Along the same lines as Barbara, I make a couple big meals a week. (And I'm lucky in that I don't need a lot of variety.) Every Sunday I make either meatballs or meatloaf. It typically takes me an hour of prep (an experienced cook would take less), but I get about 8 meals out of each batch. (An average of 7.5 minutes per meal.) So that's either my morning or afternoon snack at work (I typically eat at least 6 times a day), and Monday, Tuesday, and sometimes Wednesday, I'm finishing the previous week's batch. (So my morning snack might be meatballs, and the afternoon snack is meatloaf, which I always eat with raw sauerkraut.)

My other meals include scrambled eggs, tuna salad, egg salad, baked salmon, cold salmon, grilled steak, and a few other things. Again, I don't need a lot of variety.

General Discussion / Boar's Head meat: not getting it right
« on: January 10, 2015, 03:54:24 PM »
A new convenience store / deli opened around the corner from me. They make sandwiches with Boar's Head meat. I noticed a pamphlet on the counter from Boar's Head titled "Gluten Free: long before you even thought to ask." This falls into the category Boundless talks about regarding products that never had wheat but are capitalizing on the movement.

I glance through it, and there's a page on "Tips for cooking without gluten." Number one: "Make the right swap - If you need to avoid gluten, try these substitutes: brown rice flour, tapioca flour, potato flour, unflavored gelatin, soy milk, buckwheat, cottage cheese, flax and corn meal."

Ugh. Replace gluten with other products that will still raise your insulin and blood sugar. Another case where the substitute is practically as bad as what it's replacing.

Wheat Free Recipes / Re: How to cook salmon?
« on: January 10, 2015, 12:29:48 PM »
That looks good (and simple). I usually steam kale and Brussel sprouts as the side dish when I bake salmon.

Sardines and mustard. Sardines are crazy with calcium (because of the bones), omega 3, and vitamin D. And of course protein.

Also egg salad (with celery). Eggs are nature's perfect snack / meal. And yes, I almost always have soft boiled eggs on hand.

General Discussion / Re: Ideas about oats?
« on: January 07, 2015, 07:17:15 PM »
You might want to read Denise Minger's "Death by Food Pyramid" where she thoroughly debunks these and other types of studies.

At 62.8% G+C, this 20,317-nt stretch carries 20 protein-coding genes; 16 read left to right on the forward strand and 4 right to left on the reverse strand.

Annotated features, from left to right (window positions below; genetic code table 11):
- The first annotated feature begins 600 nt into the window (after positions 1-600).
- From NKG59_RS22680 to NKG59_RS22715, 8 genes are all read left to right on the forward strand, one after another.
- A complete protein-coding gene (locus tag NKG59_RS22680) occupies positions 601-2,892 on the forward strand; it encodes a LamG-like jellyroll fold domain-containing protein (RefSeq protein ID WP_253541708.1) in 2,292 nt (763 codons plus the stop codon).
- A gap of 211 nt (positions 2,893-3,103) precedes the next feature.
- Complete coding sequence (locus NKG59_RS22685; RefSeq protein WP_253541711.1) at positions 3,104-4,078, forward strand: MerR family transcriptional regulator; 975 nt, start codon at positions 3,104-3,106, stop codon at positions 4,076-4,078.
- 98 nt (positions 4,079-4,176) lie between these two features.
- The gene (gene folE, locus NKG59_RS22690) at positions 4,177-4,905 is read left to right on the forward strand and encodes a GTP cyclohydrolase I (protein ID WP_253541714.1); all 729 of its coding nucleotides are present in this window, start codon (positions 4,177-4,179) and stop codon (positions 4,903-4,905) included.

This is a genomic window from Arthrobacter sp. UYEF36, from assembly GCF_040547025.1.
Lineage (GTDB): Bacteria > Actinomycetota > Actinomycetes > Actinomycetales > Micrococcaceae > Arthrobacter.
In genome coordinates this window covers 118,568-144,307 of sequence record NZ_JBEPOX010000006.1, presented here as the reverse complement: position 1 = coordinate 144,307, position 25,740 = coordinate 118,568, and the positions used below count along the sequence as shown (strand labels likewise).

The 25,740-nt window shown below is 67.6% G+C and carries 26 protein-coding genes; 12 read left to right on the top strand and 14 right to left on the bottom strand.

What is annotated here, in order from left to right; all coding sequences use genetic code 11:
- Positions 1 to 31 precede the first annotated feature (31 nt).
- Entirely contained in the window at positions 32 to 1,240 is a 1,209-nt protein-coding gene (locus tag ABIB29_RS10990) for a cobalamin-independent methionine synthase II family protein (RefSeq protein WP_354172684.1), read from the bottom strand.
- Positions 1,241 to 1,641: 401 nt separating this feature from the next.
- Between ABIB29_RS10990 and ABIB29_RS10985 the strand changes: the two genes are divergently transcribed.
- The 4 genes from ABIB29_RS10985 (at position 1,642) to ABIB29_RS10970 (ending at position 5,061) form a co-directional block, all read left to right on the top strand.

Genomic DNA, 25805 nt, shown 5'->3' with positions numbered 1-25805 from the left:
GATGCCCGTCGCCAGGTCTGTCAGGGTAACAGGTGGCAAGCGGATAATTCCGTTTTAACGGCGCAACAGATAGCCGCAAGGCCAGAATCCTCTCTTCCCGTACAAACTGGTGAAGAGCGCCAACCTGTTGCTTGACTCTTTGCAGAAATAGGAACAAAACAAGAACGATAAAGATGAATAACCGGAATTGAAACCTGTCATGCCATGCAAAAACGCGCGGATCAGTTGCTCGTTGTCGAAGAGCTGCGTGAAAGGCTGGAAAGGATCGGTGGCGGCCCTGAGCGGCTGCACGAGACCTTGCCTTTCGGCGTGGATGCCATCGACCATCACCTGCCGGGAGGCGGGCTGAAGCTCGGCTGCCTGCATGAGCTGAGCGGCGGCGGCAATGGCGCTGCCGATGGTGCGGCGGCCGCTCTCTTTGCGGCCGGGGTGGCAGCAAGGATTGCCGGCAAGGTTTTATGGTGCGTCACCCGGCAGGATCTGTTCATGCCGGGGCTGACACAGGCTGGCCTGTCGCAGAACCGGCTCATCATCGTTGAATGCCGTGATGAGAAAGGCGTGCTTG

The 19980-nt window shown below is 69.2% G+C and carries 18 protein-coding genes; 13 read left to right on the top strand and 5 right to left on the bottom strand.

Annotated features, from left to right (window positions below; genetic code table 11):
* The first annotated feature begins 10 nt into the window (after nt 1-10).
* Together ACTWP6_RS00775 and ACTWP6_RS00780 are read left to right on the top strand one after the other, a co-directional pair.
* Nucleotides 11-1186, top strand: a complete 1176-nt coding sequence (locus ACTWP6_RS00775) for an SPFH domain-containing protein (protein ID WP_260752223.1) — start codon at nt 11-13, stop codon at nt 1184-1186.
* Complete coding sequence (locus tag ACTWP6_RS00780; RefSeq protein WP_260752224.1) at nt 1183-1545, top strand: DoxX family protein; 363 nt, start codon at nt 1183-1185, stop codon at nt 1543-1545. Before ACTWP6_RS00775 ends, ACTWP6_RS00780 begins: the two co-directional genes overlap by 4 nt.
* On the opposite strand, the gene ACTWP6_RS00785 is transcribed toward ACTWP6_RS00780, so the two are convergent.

They are asking people to fill out surveys remembering what they ate over a period of time. These are thoroughly unreliable as people tend to forget, or more likely, lie to themselves and the survey.

Furthermore, it's using this weak, poorly gathered data to equate a "correlation" (which it isn't, since the data is faulty) with causation: whole grains reduces cardiovascular disease (which we all know to be false, having read the good doctor's book).

Food Elements / Re: questions regarding bread substitutes
« on: January 05, 2015, 09:52:38 PM »
The higher fat milks and creams are better for you. A lot of the nutrients are in the fat. We've been indoctrinated to be fat-phobic for so long that we turn away from the healthy options.

General Discussion / Cookies are part of a Fit & Delicious healthy snack!
« on: January 05, 2015, 08:06:13 PM »
That's what GNC would have you believe.

I ordered some weightlifting supplements off the GNC website. First, they took almost two weeks to arrive. (Yes, it was the holidays, but even that is ridiculous.) Inside the package was the following pamphlet:

That is a shake that based on a processed chemical-laden protein shake mix, with sugar-free chocolate syrup, and optional crushed cookies. Of course the picture shows the optional cookies, because that way you get people to think cookies can be part of a healthy diet.

The general public really has no chance, if even GNC puts out messages like these.

Btw one serving of this shake has 50 grams of carbs (not including cookies). But hey, it's low fat!

Litmus test: if it's processed, it's bad for you. Simply put: eat real food.

And if you express a desire to eat real food, you get attacked as elitist.

General Discussion / Re: Rotisserie grill?
« on: January 01, 2015, 10:30:55 AM »
Thanks for the advice.

In March it will be 2 years since I started this WOE. At first it sounds hard and restrictive, trying to eat all your meals without bread, flour, grains, etc. But once you learn how to make eggs, steak, and a few chicken, meat, and fish dishes, you're set. Add some vegetables (courtesy of my steamer, one of the best purchases I ever made), and you'll lose weight and have a healthy constitution.